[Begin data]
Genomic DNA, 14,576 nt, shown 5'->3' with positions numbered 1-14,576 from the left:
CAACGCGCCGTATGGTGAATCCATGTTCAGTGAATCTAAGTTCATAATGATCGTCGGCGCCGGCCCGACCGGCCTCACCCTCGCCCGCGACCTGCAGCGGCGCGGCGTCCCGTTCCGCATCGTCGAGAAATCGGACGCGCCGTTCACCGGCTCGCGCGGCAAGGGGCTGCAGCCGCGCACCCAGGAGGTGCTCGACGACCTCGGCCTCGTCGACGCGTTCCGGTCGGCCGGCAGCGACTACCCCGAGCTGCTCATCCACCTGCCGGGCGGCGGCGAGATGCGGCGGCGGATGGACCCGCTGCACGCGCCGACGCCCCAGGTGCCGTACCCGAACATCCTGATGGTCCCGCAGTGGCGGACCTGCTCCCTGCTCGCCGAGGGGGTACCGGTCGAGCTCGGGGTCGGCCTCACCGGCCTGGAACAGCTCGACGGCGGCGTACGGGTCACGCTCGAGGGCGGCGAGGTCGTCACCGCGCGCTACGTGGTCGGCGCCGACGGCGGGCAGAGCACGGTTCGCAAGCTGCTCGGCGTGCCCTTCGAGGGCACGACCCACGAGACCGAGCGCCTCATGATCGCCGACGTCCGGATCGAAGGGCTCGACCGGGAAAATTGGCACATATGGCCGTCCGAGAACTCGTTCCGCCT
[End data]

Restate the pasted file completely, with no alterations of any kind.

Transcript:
Genomic DNA, 14,576 nt, shown 5'->3' with positions numbered 1-14,576 from the left:
CAACGCGCCGTATGGTGAATCCATGTTCAGTGAATCTAAGTTCATAATGATCGTCGGCGCCGGCCCGACCGGCCTCACCCTCGCCCGCGACCTGCAGCGGCGCGGCGTCCCGTTCCGCATCGTCGAGAAATCGGACGCGCCGTTCACCGGCTCGCGCGGCAAGGGGCTGCAGCCGCGCACCCAGGAGGTGCTCGACGACCTCGGCCTCGTCGACGCGTTCCGGTCGGCCGGCAGCGACTACCCCGAGCTGCTCATCCACCTGCCGGGCGGCGGCGAGATGCGGCGGCGGATGGACCCGCTGCACGCGCCGACGCCCCAGGTGCCGTACCCGAACATCCTGATGGTCCCGCAGTGGCGGACCTGCTCCCTGCTCGCCGAGGGGGTACCGGTCGAGCTCGGGGTCGGCCTCACCGGCCTGGAACAGCTCGACGGCGGCGTACGGGTCACGCTCGAGGGCGGCGAGGTCGTCACCGCGCGCTACGTGGTCGGCGCCGACGGCGGGCAGAGCACGGTTCGCAAGCTGCTCGGCGTGCCCTTCGAGGGCACGACCCACGAGACCGAGCGCCTCATGATCGCCGACGTCCGGATCGAAGGGCTCGACCGGGAAAATTGGCACATATGGCCGTCCGAGAACTCGTTCCGCCT